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KT edit: 100% ownership to bolster UAE’s position as a finance hub

Filed on May 19, 2021

The foreign direct investment in the UAE grew by 44.2 per cent in 2020 compared to the previous year and reached a record total of $19.88 billion.


The legislation allowing full ownership of businesses in the UAE by foreigners has been some time in the making. It is a significant step, a move away from the traditional approach of slightly restrictive participation which offered a choice between taking on a majority Emirati partner or choosing a free zone. Both approaches had perceived drawbacks but now the UAE is looking for deeper engagement with investors and allowing them more scope in running and managing their businesses here.

The new laws are coming into effect from June 1, ushering a seminal change that will lay the foundation of growth for the UAE in next 50 years. It is a coincidence that such reforms are now being coupled with the UAE’s post-pandemic strategy. The investor confidence in the UAE has risen manifold in the last few years. The deft handling of the pandemic, support extended to businesses and individuals, and the quick bounce back without jeopardising the health of the residents and citizens have not gone unnoticed.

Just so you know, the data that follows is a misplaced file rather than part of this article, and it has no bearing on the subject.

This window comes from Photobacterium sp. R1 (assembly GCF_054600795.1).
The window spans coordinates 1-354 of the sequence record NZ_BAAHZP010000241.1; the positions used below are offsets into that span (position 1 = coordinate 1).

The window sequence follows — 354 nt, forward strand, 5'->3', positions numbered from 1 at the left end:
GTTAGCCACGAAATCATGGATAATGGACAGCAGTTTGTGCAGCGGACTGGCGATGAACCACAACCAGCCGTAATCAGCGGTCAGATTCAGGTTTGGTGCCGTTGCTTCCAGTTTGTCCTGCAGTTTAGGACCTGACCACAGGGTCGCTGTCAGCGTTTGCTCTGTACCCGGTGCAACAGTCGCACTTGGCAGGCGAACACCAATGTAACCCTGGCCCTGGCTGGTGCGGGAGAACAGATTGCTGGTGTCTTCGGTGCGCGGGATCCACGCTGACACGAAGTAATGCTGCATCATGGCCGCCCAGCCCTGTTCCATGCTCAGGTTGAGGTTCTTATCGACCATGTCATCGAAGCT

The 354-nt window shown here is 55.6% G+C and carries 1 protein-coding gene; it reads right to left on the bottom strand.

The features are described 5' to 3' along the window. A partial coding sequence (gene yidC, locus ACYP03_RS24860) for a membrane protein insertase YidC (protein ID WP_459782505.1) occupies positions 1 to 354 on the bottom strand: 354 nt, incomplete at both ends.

The foreign direct investment in the UAE grew by 44.2 per cent in 2020 compared to the previous year and reached a record total of $19.88 billion. This is at a time when the UN estimates show that the global foreign direct investment flows decreased by 42 per cent in 2020. The rise in FDI is a nod to the rising confidence in the UAE and marks a clear shift in policy that is more supportive of economic activity, boosting investment and putting in place a framework to future development. The coming into effect of foreign ownership law will further solidify the UAE’s position as the leading finance hub in the region. This change along with a slew of reforms announced on the residency front is bound to increase investor interest and help the UAE counter some of the challenges posed by the transitory nature of population in the country.

And while the emirate is welcoming more people and investors, it is also doing so responsibly. Over the last few years, the UAE’s central bank and the government have put in place several checks and balances that vet the source of money coming in. Gone are the days when unaccounted money was easily brought in and deposited in bank accounts without any questions asked. The banks now follow strict ‘know your customer’ rules and the financial system on the whole has been keeping up with the international best practices. The changes made to rules on money laundering and terror financing speak for themselves. The UAE is opening up more to investors and doing so in a responsible manner.





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